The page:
The post is implies, that there is a huge latent demand for cycling in the UK, which will translate into actual cycling if the infrastructure is provided. The truth is that many adults in the UK prefer to drive a car, live in a low-density suburb, and at least accept (if not prefer) a longer commuting distance. They will not cycle, regardless of what infrastructure is provided.
Perhaps some people in this country do still love their suburbs. But most British people fell out of love with identikit low-density suburbs decades ago. The rise of the suburb occurred because a push from the city coincided with an opportunity in the suburbs. For a long time since industrialisation, cities had been dirty, smelly, cramped, and disease ridden. They hosted steam trains, steam ships, factories, and a coal fire in every home. Bankside Power Station (Tate Modern) opposite St Paul’s was just one of several central London power stations pumping coal and oil smoke directly into the places where people lived and worked right up into the early 1980s. The city was enveloped in a constant cloud. Nobody wanted to live there; everybody wanted a house as far away from the smog and disease as they could get.
Beginning slowly with the first railways, then rapidly with the expansion of the commuter railway networks, and then in its final trickles during the motor car age, that long pent-up demand to leave the dirty city was unleashed into the suburbs. People rushed out of the city up to whatever at the time was the limit of practical transport.
Neither the push nor the limits exist today, and the demand has dried up with them. The power stations have been pushed downwind to the coast and cleaned up with pollution scrubbers, the trains are all electric or diesel, and infectious diseases are nothing like the worry they used to be. People stopped leaving the inner city a few decades ago, and are now moving back in: the populations of Southwark and Tower Hamlets have boomed with the redevelopment of the Docklands with high-density residential developments. Every inner-borough of London is The New Islington: the once run-down and undesirable area that has seen the poor kicked out by the returning rich. It’s a part of the current housing scandal: the fact that the social housing of our inner cities — the Heygate and Aylesbury estates in Southwark; West Kensington and Gibbs Green in Hammersmith; Robin Hood Gardens in Tower Hamlets; arrays of brutalist megablocks put up in the last two decades that their close neighbours, the power stations, operated — has and is being run-down ahead of a sell-off to developers who will replace it with desirable private homes. We don’t need cuts to housing benefit to force the poor out of inner cities — local authorities are already doing it.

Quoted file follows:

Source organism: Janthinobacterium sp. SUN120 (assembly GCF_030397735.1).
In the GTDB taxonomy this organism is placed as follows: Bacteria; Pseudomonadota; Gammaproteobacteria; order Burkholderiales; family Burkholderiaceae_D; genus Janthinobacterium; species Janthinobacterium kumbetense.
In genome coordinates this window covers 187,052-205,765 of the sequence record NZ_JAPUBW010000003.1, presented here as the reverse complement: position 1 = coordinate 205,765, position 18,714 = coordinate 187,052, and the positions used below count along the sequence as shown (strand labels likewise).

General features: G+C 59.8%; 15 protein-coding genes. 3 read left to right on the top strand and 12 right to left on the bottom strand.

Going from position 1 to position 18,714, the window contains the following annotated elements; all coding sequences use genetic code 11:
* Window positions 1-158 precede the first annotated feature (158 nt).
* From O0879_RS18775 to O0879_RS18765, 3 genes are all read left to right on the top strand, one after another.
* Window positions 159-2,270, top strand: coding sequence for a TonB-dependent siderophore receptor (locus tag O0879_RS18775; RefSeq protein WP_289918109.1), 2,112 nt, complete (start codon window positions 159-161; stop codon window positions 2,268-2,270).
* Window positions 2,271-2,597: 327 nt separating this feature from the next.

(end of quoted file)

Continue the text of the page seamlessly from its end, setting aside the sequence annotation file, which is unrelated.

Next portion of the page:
Meanwhile, those who really don’t like the city have left it entirely. If you’re going to commute for over an hour each way just so that you don’t have to live in Inner London, you might as well get on an Intercity 125 or the M4 all the way to Wiltshire.
The people in the suburbs aren’t the people Paul thinks they are any more. “Suburb” today conjures images very different from the gardens and fields on the London Underground posters of the 1930s, and it’s not an attractive image.
London, Bristol, Manchester, Newcastle, Cardiff: our cities are visibly in the process of pulling themselves inside out, if they haven’t already completed the process. The low-density neighbourhoods on the periphery are not desirable these days; people don’t choose to live there anymore. They are being left to those who have been priced out of the New Islingtons — people who can’t afford a wasteful car-dependent lifestyle. They are changing demographically, and over time, as the car becomes ever further from the reach of their residents, market forces if nothing else will change them physically.